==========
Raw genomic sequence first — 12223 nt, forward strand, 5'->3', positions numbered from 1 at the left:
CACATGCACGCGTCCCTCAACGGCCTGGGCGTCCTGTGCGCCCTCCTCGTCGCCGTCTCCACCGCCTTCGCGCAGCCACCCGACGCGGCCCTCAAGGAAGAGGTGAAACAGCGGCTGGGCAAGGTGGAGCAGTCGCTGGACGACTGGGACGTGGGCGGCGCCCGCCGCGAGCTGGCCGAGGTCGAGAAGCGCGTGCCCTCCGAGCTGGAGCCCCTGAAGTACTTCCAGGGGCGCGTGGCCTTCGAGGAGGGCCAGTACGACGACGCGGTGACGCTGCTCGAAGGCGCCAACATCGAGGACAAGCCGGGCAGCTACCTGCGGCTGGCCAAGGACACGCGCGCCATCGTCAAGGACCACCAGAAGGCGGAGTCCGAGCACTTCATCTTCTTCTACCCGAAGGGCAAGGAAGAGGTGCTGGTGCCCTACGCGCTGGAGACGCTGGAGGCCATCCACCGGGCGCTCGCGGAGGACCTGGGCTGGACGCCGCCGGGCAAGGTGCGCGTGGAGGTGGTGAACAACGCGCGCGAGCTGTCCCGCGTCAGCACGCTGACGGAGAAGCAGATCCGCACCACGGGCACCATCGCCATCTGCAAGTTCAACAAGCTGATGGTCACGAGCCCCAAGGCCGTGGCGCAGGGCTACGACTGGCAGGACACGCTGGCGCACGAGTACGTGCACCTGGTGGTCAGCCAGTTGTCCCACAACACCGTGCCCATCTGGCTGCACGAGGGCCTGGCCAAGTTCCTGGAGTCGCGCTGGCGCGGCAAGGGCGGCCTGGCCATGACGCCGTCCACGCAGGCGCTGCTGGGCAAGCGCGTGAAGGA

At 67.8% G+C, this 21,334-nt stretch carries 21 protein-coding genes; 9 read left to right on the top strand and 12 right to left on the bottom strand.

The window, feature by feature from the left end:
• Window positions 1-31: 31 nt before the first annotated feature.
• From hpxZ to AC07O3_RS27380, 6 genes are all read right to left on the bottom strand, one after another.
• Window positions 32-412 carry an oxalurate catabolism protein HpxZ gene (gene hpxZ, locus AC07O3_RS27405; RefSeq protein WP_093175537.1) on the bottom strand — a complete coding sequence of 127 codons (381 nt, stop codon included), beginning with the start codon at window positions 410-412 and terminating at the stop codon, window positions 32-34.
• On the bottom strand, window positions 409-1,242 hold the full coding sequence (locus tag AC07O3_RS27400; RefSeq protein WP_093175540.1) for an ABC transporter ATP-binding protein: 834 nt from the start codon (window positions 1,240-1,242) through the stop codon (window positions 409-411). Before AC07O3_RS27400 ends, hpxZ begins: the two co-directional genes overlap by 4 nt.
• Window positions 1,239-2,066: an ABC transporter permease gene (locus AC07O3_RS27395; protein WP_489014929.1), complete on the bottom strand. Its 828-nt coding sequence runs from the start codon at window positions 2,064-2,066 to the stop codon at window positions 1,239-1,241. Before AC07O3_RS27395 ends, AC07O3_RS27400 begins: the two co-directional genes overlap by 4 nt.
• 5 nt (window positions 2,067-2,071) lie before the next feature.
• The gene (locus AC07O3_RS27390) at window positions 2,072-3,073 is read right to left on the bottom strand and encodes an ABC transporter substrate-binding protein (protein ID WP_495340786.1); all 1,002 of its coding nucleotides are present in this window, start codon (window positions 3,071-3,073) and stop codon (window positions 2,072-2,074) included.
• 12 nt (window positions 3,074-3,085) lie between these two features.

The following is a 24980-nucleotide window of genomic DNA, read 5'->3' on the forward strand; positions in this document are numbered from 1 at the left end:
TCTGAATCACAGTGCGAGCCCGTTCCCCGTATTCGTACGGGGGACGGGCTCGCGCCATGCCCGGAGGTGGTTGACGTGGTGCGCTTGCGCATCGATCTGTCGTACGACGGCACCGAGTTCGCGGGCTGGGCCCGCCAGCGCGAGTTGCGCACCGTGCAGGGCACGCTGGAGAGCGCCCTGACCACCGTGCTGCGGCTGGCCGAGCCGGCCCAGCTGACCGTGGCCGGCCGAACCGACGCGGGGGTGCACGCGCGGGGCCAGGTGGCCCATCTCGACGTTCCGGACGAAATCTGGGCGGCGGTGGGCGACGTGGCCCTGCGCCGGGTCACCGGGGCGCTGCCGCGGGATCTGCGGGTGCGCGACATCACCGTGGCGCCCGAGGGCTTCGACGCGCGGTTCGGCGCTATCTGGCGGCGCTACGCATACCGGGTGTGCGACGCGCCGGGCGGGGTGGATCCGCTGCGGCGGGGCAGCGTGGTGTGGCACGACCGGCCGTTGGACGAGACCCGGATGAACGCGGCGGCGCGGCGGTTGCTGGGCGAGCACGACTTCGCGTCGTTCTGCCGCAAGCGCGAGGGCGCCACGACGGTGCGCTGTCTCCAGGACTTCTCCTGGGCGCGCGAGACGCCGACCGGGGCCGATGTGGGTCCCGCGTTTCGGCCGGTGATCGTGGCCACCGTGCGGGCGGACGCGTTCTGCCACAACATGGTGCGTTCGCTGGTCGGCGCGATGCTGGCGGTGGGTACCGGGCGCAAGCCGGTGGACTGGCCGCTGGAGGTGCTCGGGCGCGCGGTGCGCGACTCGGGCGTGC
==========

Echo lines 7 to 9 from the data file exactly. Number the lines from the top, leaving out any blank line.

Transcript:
• Window positions 32-412 carry an oxalurate catabolism protein HpxZ gene (gene hpxZ, locus AC07O3_RS27405; RefSeq protein WP_093175537.1) on the bottom strand — a complete coding sequence of 127 codons (381 nt, stop codon included), beginning with the start codon at window positions 410-412 and terminating at the stop codon, window positions 32-34.
• On the bottom strand, window positions 409-1,242 hold the full coding sequence (locus tag AC07O3_RS27400; RefSeq protein WP_093175540.1) for an ABC transporter ATP-binding protein: 834 nt from the start codon (window positions 1,240-1,242) through the stop codon (window positions 409-411). Before AC07O3_RS27400 ends, hpxZ begins: the two co-directional genes overlap by 4 nt.
• Window positions 1,239-2,066: an ABC transporter permease gene (locus AC07O3_RS27395; protein WP_489014929.1), complete on the bottom strand. Its 828-nt coding sequence runs from the start codon at window positions 2,064-2,066 to the stop codon at window positions 1,239-1,241. Before AC07O3_RS27395 ends, AC07O3_RS27400 begins: the two co-directional genes overlap by 4 nt.